Ridiculously Involved Cookies!

“Blame it on Girlfriend!  It was her idea!” Jabber pronounced.  “An’ then you have to go get in the act and make the same ones, din’ you?”



Girlfriend volunteered, in a weak moment, to make these gorgeous cookies she found online.

Of course she did.

So, from there evolved the saga.

First, which recipe to use?

Oh dear, oh dear!

She asked Jabber what Jabber had for a sugar cookie recipe and Jabber obliged with one.  Which Girlfriend used.

But Jabber, ultimately, did and didn’t.  I’ll get to that in a moment.

Girlfriend was going to her nephew’s shower–he’s getting married in June!  And, as it turns out, Jabber’s granddaughter is getting married in June, too.

But not to each other.


They each have their own pairing and Girlfriend’s nephew lives in Buffalo.  As in New York.  Jabber’s granddaughter lives in Tennessee.  As in “THE South.”  So, no, they are not marrying each other.

At any rate, Jabber’s house was the site for granddaughter’s shower (see previous post).  And Jabber said, “Well!  Now that Girlfriend has made these cookies, surely I can make them too.”  Jabber HAD wondered about the time involved which Girlfriend did not complain about–but Jabber knew it seemed a very involved process.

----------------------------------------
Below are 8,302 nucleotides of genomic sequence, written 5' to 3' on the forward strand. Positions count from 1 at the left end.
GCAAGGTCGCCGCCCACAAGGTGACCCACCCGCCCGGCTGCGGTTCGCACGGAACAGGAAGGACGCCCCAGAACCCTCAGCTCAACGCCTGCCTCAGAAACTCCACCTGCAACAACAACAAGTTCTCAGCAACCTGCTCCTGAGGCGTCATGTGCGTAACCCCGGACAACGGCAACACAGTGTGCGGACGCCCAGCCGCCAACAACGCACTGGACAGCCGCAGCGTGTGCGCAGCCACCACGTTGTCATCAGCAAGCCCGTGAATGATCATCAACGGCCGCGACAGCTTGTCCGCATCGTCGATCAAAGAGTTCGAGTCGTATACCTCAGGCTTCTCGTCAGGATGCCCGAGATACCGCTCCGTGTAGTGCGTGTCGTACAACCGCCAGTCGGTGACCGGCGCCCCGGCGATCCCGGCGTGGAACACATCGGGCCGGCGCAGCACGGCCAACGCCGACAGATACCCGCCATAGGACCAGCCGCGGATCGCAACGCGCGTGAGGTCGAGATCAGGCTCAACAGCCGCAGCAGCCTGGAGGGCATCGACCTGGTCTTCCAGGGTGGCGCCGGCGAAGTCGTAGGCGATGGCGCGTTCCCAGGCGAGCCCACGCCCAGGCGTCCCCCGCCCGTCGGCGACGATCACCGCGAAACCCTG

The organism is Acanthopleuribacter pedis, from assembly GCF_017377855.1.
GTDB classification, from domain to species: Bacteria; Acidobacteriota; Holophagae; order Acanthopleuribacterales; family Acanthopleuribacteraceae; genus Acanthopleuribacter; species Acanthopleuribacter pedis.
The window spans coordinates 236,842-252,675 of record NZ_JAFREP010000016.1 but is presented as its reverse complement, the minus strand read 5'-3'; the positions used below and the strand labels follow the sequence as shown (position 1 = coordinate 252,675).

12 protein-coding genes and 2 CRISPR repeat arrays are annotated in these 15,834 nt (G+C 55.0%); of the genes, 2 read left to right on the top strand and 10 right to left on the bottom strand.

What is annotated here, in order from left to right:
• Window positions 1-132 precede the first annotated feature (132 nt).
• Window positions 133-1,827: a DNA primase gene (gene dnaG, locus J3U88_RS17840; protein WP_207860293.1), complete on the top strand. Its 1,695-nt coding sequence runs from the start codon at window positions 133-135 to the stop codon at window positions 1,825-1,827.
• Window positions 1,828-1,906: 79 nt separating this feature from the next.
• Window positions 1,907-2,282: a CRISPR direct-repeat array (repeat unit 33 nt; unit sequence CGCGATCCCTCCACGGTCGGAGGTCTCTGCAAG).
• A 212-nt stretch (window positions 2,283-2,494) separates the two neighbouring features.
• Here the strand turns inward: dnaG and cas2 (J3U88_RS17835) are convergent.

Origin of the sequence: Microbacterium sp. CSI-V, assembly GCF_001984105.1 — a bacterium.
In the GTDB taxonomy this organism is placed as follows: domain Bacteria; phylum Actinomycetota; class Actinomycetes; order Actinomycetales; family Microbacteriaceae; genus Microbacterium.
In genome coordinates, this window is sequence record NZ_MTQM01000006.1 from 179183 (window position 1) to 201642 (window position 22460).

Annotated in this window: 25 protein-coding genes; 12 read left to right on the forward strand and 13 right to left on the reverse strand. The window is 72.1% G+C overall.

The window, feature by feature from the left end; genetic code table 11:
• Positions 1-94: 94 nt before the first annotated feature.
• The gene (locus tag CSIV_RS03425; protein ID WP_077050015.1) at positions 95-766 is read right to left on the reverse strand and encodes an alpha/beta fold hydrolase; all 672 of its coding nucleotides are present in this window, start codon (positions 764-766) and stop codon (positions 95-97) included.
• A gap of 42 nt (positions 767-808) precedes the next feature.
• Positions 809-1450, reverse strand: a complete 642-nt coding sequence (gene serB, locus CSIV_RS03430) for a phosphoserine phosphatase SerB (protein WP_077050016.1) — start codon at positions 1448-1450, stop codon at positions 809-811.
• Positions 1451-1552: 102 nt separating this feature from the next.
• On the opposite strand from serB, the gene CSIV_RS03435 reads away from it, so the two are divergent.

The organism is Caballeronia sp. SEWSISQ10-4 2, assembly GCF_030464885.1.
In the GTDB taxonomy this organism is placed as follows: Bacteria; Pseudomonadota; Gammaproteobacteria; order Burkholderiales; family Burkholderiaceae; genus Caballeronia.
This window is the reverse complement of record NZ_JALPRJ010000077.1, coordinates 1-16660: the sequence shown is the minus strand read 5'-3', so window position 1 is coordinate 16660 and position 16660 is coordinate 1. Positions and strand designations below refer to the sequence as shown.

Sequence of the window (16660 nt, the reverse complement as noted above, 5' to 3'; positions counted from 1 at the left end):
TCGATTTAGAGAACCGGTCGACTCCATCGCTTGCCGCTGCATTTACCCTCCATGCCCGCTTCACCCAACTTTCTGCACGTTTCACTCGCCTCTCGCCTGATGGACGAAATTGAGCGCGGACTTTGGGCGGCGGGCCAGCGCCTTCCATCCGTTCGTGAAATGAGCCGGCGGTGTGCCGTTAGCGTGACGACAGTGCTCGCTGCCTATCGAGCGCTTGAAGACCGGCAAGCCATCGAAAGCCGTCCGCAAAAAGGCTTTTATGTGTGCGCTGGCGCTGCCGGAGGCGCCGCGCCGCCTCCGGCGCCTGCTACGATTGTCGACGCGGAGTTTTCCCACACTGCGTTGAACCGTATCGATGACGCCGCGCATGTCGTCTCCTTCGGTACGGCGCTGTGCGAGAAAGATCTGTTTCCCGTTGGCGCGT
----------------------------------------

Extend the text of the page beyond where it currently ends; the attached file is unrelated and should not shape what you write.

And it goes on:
Jabber learned.

It was.

So even before showing you the pictures or giving you the recipe and the link to the original site, let me warn you–BE PREPARED FOR THIS TO TAKE A LONG TIME!  And several sessions.


Warning duly made.

Here are pictures of some of the cookies:




“So, how many did ja make?” Jabber asked.

TOO Many!  But never mind.  I got them done, they were stored in the freezer and some were served and some packaged up for party favors.  That was Girlfriend’s idea, too.  (I steal a lot of ideas from my friends–what are friends for anyway?)

So here you go–two recipes to choose from.  Take your choice.  Or do like I did, make both.  You will get about 7 to 8 cookies (these are large cookies) from each batch–so be forewarned!  If you need 50, you’re going to make a lot of batches of either recipe (or both).

Recipe from Jabber:

Zest from one lemon.  Then juice from the same lemon.  Put them in separate bowls.  (Or it doesn’t have to be the SAME lemon, but it does seem more efficacious if it is.  However, if you feel so inclined to zest one lemon and squeeze another, have it.  Just realize you’ll have to use up that zested lemon for something, and soon.)

A zested lemon. Not yet squeezed.

Okay, now I’m squeezing it–one half at a time. With my handy, dandy Orange X. Does a great job.

Have 1 stick (1/2 cup) unsalted butter at room temperature (I set this out the night before).

Also measure out: